Just For the Hell of it:

In the introduction, Herschell Gordon Lewis admits he only made this move because it was time to make another. That tells you everything you need to know about this one. Theres a youth gang and they do whatever, I guess, just for the hell of it. The best thing about this film is that we’re treated to another theme song written by Lewis. It’s not great, but it has it’s fun parts and it’s still better than A Taste of Blood.

Disc 6:

How to Make a Doll:

This one might overtake A Taste of Blood as the worst in the set. I’ll admit I wasn’t paying the closest attention after about halfway through. The film concerns a professor who builds a sex robot because no women want to be with him. I had a hard time finding anything that redeemable in this film and although it was less than 80 minutes, it felt much longer.

The Wizard of Gore:

The film begins with a wizard ranting about whether what you’re seeing is actually reality before he has his head cut off by a guillotine. That’s a very strong opening, but unfortunately the film does not quite sustain that kind of energy for its entire runtime. Essentially, the same setup is done multiple times. A woman is brought onstage for a trick and appears to be fine, but then dies after the show. I admire Lewis’ commitment to gore, and it almost works, this being probably his goriest film yet, but the relition does get old before the film ends. I think this could have been one of my favorites in the set had it been cut down to around 80 minutes like many of Lewis’ other films.

Disc 7:

This Stuff’ll Kill Ya!:

This film was another that simply overstayed its welcome. It concerns a con artist who sets himself up as a preacher in a small souther town in order to run a moonshine distillery there. It could have been fun had it been shortened to around 80 minutes like many of the best films in this set, however at around 100 minutes it really drags.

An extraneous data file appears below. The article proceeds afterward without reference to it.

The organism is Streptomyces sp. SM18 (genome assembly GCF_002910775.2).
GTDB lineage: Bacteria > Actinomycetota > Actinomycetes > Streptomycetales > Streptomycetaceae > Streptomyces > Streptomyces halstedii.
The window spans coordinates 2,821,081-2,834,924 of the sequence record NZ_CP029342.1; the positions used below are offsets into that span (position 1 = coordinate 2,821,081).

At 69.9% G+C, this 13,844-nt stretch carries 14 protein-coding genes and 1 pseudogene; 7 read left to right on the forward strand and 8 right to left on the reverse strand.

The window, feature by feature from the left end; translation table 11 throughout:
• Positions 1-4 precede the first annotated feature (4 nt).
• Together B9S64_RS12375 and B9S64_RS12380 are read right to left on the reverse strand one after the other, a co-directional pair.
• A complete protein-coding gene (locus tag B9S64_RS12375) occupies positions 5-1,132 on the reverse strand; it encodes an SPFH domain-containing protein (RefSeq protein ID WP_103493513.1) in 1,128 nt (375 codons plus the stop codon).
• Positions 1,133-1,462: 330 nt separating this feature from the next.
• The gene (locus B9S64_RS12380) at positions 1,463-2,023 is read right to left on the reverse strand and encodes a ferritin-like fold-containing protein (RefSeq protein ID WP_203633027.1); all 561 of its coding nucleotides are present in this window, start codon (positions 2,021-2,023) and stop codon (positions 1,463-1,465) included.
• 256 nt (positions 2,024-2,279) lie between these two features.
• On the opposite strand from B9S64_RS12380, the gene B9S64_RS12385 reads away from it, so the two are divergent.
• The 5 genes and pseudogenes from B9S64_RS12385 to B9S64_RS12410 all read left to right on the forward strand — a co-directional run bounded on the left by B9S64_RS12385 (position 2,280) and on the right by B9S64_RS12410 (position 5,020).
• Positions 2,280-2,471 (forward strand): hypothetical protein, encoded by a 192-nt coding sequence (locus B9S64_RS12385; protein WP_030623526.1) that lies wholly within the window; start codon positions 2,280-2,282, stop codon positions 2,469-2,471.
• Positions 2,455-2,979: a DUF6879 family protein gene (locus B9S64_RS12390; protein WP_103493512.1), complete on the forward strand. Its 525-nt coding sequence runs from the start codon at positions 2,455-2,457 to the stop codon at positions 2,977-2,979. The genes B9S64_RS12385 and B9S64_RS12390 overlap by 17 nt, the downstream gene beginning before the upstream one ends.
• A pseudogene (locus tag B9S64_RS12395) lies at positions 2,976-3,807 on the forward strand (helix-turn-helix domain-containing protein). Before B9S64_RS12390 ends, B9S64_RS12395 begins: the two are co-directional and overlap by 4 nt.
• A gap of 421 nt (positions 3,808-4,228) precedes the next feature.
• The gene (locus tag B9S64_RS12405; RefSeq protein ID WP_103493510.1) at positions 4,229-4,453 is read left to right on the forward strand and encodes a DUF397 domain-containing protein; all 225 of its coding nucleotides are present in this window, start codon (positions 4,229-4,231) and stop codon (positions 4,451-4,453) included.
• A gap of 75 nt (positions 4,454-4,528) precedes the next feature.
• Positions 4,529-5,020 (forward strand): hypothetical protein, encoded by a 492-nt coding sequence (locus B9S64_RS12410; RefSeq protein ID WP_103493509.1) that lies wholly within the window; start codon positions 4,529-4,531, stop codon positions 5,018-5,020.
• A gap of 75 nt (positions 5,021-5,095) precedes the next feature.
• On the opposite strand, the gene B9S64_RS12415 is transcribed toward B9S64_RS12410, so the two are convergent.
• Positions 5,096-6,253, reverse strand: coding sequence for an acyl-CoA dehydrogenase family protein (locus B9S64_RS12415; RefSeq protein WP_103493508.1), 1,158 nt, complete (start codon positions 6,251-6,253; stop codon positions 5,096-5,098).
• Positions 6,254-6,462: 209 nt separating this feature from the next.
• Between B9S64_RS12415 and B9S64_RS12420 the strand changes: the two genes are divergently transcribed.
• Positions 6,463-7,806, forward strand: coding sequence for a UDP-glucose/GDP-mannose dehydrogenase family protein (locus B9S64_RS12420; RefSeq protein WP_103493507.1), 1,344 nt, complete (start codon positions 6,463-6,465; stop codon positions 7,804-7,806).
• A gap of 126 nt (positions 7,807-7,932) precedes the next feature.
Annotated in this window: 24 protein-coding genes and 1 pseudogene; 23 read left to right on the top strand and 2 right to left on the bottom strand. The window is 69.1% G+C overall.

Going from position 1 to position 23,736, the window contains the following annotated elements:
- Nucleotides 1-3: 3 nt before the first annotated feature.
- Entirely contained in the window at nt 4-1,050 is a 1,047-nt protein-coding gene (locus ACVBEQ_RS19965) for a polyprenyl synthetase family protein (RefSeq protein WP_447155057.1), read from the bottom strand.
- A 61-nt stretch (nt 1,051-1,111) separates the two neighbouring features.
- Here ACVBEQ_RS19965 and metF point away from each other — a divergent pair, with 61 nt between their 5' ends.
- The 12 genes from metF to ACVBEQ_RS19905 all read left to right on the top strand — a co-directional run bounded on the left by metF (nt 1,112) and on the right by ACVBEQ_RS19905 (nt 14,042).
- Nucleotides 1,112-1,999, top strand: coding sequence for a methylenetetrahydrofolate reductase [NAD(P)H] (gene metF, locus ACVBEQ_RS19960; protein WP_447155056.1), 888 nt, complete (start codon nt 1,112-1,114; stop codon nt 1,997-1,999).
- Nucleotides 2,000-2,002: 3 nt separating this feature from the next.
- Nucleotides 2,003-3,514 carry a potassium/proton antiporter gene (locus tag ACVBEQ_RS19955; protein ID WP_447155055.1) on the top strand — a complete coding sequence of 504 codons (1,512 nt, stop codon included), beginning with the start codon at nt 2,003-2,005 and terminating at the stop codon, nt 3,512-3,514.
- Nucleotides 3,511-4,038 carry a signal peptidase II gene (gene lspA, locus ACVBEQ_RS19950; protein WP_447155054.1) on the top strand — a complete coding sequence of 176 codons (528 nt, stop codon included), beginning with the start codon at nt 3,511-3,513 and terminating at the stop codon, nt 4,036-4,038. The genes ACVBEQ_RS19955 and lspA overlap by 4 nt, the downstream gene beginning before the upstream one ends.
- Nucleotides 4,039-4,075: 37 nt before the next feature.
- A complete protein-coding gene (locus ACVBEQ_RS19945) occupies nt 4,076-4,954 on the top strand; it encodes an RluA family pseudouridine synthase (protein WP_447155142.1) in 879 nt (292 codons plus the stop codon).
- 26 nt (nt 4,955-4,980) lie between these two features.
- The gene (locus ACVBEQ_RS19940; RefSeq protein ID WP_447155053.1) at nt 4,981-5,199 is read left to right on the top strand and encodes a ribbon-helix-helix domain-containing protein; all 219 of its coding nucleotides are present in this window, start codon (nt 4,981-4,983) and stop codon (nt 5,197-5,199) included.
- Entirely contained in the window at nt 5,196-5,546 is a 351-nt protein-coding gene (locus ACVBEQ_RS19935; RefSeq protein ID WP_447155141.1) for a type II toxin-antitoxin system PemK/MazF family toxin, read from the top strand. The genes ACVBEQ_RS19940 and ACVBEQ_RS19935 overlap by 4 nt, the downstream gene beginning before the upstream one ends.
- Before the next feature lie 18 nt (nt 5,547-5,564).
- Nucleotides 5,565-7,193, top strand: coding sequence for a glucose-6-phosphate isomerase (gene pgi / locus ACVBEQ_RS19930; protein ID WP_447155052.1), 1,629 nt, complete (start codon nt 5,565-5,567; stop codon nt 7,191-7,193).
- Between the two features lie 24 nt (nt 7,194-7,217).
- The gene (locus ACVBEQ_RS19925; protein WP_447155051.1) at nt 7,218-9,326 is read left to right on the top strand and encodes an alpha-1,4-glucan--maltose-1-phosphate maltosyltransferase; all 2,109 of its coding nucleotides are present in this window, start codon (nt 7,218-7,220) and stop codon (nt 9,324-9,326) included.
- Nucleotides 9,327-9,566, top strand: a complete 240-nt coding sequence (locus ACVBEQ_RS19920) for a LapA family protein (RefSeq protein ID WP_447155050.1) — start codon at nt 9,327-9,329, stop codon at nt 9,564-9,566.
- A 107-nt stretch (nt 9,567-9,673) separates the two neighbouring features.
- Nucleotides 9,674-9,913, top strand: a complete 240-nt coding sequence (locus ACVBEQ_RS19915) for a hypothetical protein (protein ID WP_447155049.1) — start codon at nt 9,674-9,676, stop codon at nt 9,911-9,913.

The Gore Gore Girls:

I’m very glad the set was able to end on a high note. This film easily has the highest production value of any in the set. The opening is reminiscent of a giallo, with a black gloved killer smashing a woman’s face into a mirror. From there, a reporter recruits a private eye to investigate the murder of strippers working at a Chicago nightclub. The gore is outstanding as usual for later Lewis films, but what sets this one apart is the intentional comedy. All Lewis films have moments that incite laughter, but usually due to poor acting or ridiculous plot points. While the acting isn’t top notch here either, the film comes across as one of the most playful in the set.

It might seem that a lot of my reactions throughout the set were negative, but Herschell Gordon Lewis’ impact on the horror genre can’t really be overstated. Some of my favorites in the set were Two Thousand Maniacs, The Gore Gore Girls, and Scum of the Earth. While there certainly were some that I won’t be revisiting any time soon, this set was a lot of fun before even considering the historical impact of several of the films.